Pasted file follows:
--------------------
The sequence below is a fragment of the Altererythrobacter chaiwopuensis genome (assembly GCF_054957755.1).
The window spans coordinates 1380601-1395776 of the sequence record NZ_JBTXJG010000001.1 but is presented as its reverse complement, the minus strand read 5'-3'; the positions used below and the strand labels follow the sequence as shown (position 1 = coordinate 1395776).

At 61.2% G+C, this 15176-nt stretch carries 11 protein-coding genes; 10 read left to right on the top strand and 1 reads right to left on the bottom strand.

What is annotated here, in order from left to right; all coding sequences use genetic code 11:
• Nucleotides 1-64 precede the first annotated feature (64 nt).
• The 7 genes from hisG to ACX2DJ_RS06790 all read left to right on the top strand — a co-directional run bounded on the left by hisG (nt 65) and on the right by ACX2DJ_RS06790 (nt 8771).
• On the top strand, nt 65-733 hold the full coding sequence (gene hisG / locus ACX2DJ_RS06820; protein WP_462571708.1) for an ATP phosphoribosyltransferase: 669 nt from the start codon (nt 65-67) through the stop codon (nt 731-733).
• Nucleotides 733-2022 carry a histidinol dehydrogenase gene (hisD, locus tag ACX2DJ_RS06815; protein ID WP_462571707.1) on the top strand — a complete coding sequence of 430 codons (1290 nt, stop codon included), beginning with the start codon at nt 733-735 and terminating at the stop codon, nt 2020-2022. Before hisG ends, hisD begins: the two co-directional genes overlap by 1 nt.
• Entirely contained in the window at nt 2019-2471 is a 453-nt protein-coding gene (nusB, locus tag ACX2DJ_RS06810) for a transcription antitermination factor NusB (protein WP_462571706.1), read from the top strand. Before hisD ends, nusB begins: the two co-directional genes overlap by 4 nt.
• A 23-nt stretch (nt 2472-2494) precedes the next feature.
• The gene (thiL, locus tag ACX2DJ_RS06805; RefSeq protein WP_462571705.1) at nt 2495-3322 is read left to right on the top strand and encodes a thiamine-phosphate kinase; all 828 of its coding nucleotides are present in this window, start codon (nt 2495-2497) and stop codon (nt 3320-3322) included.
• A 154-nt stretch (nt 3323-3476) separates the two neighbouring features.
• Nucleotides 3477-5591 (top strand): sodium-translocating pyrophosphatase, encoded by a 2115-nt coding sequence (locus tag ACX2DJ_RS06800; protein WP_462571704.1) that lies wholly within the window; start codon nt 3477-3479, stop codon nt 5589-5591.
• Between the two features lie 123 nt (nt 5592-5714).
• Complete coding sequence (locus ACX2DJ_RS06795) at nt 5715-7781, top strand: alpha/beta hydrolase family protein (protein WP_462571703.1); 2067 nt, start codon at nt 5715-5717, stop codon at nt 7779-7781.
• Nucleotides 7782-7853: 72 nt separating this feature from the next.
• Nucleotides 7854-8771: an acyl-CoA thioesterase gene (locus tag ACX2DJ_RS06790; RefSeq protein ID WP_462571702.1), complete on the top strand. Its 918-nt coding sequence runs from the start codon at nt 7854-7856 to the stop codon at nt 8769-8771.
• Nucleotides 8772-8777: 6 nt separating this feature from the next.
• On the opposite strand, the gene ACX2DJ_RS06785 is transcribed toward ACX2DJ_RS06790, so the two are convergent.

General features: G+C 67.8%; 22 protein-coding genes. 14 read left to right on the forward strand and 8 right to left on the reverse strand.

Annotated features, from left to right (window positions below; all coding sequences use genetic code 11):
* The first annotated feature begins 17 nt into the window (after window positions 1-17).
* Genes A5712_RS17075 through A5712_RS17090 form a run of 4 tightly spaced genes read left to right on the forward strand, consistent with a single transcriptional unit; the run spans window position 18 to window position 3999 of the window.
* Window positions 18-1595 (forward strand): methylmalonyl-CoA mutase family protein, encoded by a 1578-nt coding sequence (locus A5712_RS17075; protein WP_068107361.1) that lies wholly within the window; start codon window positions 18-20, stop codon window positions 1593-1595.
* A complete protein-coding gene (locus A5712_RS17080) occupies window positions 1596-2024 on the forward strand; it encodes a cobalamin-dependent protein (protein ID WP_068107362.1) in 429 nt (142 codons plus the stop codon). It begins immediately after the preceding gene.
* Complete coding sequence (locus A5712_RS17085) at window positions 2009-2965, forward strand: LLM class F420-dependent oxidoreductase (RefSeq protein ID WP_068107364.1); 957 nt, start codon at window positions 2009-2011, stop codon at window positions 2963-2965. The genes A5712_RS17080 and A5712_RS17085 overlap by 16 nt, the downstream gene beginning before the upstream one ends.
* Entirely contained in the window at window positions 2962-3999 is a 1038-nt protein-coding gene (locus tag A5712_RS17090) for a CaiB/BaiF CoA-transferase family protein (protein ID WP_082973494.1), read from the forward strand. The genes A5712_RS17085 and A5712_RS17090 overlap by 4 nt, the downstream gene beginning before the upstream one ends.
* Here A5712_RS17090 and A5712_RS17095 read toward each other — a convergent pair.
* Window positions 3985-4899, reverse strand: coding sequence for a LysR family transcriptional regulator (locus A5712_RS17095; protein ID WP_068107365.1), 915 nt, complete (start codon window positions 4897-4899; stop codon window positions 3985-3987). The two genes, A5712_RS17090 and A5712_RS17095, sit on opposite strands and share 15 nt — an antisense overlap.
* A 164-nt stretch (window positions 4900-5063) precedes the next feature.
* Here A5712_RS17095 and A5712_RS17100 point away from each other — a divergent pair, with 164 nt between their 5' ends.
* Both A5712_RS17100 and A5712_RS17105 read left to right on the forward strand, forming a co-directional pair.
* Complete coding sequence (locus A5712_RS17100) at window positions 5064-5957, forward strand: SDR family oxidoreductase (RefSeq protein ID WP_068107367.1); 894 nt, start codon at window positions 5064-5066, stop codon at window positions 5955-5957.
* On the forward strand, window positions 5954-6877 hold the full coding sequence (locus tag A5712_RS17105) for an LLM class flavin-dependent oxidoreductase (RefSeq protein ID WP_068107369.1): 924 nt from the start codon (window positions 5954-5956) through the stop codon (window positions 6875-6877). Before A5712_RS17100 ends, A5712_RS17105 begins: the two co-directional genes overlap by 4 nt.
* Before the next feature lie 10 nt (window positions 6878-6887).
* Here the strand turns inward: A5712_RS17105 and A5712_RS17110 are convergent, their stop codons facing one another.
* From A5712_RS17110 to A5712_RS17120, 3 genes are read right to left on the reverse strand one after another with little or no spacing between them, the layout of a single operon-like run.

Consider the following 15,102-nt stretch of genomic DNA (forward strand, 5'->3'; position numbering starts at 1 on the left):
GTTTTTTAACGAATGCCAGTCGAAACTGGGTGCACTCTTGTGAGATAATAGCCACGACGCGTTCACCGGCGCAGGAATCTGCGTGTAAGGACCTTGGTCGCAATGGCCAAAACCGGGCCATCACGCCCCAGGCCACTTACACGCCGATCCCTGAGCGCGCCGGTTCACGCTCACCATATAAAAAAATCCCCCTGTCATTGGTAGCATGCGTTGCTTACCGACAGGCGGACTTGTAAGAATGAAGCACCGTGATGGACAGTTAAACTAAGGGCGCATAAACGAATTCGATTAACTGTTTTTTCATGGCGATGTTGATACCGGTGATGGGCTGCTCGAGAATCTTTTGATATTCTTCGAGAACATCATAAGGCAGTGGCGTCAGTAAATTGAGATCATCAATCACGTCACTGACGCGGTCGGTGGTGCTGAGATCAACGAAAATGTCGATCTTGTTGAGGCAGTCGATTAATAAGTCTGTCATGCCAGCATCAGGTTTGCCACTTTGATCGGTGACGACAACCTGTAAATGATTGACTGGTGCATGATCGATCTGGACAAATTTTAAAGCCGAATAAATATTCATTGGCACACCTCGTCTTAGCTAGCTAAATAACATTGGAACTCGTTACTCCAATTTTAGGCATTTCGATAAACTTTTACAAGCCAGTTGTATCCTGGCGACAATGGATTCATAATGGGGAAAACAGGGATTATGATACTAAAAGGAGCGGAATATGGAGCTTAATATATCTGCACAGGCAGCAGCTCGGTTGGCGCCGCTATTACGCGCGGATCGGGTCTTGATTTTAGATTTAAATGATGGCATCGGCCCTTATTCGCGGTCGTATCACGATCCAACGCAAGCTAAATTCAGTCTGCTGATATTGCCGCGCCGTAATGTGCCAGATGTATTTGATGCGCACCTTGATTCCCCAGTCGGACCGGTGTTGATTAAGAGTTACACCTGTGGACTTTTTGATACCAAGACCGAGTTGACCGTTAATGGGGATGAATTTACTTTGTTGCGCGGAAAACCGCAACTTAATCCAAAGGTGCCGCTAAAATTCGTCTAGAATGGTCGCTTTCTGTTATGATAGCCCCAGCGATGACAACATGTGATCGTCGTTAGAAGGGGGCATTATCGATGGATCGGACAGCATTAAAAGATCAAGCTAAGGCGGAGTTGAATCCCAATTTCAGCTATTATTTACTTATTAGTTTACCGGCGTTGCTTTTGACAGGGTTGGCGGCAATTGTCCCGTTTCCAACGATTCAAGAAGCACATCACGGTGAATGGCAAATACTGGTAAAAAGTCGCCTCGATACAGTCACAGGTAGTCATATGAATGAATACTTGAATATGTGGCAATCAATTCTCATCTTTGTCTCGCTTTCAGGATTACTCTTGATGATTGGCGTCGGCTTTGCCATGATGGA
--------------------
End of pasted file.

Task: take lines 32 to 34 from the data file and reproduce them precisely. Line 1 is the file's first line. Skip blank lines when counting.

* Both A5712_RS17100 and A5712_RS17105 read left to right on the forward strand, forming a co-directional pair.
* Complete coding sequence (locus A5712_RS17100) at window positions 5064-5957, forward strand: SDR family oxidoreductase (RefSeq protein ID WP_068107367.1); 894 nt, start codon at window positions 5064-5066, stop codon at window positions 5955-5957.
* On the forward strand, window positions 5954-6877 hold the full coding sequence (locus tag A5712_RS17105) for an LLM class flavin-dependent oxidoreductase (RefSeq protein ID WP_068107369.1): 924 nt from the start codon (window positions 5954-5956) through the stop codon (window positions 6875-6877). Before A5712_RS17100 ends, A5712_RS17105 begins: the two co-directional genes overlap by 4 nt.